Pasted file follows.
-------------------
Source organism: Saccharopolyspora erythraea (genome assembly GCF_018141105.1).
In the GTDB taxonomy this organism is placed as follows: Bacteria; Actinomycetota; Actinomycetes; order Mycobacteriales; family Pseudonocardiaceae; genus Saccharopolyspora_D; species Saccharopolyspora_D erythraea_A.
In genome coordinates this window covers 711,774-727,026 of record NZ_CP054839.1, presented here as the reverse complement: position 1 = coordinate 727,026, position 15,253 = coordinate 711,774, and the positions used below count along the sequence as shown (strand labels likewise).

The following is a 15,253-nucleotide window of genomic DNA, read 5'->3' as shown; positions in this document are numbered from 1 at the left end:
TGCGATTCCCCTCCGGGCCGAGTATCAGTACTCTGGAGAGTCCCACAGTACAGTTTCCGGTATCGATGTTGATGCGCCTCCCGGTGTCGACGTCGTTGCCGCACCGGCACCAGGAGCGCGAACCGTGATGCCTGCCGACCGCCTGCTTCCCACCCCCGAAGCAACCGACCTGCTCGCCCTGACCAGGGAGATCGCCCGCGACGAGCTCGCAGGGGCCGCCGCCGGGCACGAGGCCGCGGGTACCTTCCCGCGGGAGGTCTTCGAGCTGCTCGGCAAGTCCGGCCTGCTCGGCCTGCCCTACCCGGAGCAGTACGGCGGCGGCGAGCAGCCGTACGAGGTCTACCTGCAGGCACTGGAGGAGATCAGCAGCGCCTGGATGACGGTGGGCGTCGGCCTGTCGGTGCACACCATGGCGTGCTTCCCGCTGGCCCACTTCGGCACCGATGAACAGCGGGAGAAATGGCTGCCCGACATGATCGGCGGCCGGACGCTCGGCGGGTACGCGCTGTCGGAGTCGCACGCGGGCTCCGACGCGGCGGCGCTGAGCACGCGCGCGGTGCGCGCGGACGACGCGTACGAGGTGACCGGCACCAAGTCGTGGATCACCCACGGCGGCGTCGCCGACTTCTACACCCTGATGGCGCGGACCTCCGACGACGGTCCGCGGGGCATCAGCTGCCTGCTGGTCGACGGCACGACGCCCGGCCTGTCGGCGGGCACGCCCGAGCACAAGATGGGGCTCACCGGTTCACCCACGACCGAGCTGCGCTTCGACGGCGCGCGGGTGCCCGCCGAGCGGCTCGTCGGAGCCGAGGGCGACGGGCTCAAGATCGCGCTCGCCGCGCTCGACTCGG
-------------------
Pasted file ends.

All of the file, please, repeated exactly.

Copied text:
Source organism: Saccharopolyspora erythraea (genome assembly GCF_018141105.1).
In the GTDB taxonomy this organism is placed as follows: Bacteria; Actinomycetota; Actinomycetes; order Mycobacteriales; family Pseudonocardiaceae; genus Saccharopolyspora_D; species Saccharopolyspora_D erythraea_A.
In genome coordinates this window covers 711,774-727,026 of record NZ_CP054839.1, presented here as the reverse complement: position 1 = coordinate 727,026, position 15,253 = coordinate 711,774, and the positions used below count along the sequence as shown (strand labels likewise).

The following is a 15,253-nucleotide window of genomic DNA, read 5'->3' as shown; positions in this document are numbered from 1 at the left end:
TGCGATTCCCCTCCGGGCCGAGTATCAGTACTCTGGAGAGTCCCACAGTACAGTTTCCGGTATCGATGTTGATGCGCCTCCCGGTGTCGACGTCGTTGCCGCACCGGCACCAGGAGCGCGAACCGTGATGCCTGCCGACCGCCTGCTTCCCACCCCCGAAGCAACCGACCTGCTCGCCCTGACCAGGGAGATCGCCCGCGACGAGCTCGCAGGGGCCGCCGCCGGGCACGAGGCCGCGGGTACCTTCCCGCGGGAGGTCTTCGAGCTGCTCGGCAAGTCCGGCCTGCTCGGCCTGCCCTACCCGGAGCAGTACGGCGGCGGCGAGCAGCCGTACGAGGTCTACCTGCAGGCACTGGAGGAGATCAGCAGCGCCTGGATGACGGTGGGCGTCGGCCTGTCGGTGCACACCATGGCGTGCTTCCCGCTGGCCCACTTCGGCACCGATGAACAGCGGGAGAAATGGCTGCCCGACATGATCGGCGGCCGGACGCTCGGCGGGTACGCGCTGTCGGAGTCGCACGCGGGCTCCGACGCGGCGGCGCTGAGCACGCGCGCGGTGCGCGCGGACGACGCGTACGAGGTGACCGGCACCAAGTCGTGGATCACCCACGGCGGCGTCGCCGACTTCTACACCCTGATGGCGCGGACCTCCGACGACGGTCCGCGGGGCATCAGCTGCCTGCTGGTCGACGGCACGACGCCCGGCCTGTCGGCGGGCACGCCCGAGCACAAGATGGGGCTCACCGGTTCACCCACGACCGAGCTGCGCTTCGACGGCGCGCGGGTGCCCGCCGAGCGGCTCGTCGGAGCCGAGGGCGACGGGCTCAAGATCGCGCTCGCCGCGCTCGACTCGG